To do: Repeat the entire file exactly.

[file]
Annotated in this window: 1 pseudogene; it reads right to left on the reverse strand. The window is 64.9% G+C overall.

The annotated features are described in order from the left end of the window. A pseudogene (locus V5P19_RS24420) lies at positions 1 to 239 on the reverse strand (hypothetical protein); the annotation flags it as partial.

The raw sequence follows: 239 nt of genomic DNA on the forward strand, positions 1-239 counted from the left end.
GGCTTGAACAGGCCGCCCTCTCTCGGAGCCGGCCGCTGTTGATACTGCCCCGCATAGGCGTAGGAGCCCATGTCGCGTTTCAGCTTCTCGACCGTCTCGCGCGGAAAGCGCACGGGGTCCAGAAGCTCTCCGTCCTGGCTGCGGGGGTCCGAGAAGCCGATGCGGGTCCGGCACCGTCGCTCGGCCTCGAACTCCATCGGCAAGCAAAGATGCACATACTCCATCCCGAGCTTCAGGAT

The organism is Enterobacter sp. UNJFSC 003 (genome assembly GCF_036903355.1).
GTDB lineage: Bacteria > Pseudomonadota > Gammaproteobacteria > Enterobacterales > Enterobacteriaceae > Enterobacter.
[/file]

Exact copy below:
Annotated in this window: 1 pseudogene; it reads right to left on the reverse strand. The window is 64.9% G+C overall.

The annotated features are described in order from the left end of the window. A pseudogene (locus V5P19_RS24420) lies at positions 1 to 239 on the reverse strand (hypothetical protein); the annotation flags it as partial.

The raw sequence follows: 239 nt of genomic DNA on the forward strand, positions 1-239 counted from the left end.
GGCTTGAACAGGCCGCCCTCTCTCGGAGCCGGCCGCTGTTGATACTGCCCCGCATAGGCGTAGGAGCCCATGTCGCGTTTCAGCTTCTCGACCGTCTCGCGCGGAAAGCGCACGGGGTCCAGAAGCTCTCCGTCCTGGCTGCGGGGGTCCGAGAAGCCGATGCGGGTCCGGCACCGTCGCTCGGCCTCGAACTCCATCGGCAAGCAAAGATGCACATACTCCATCCCGAGCTTCAGGAT

The organism is Enterobacter sp. UNJFSC 003 (genome assembly GCF_036903355.1).
GTDB lineage: Bacteria > Pseudomonadota > Gammaproteobacteria > Enterobacterales > Enterobacteriaceae > Enterobacter.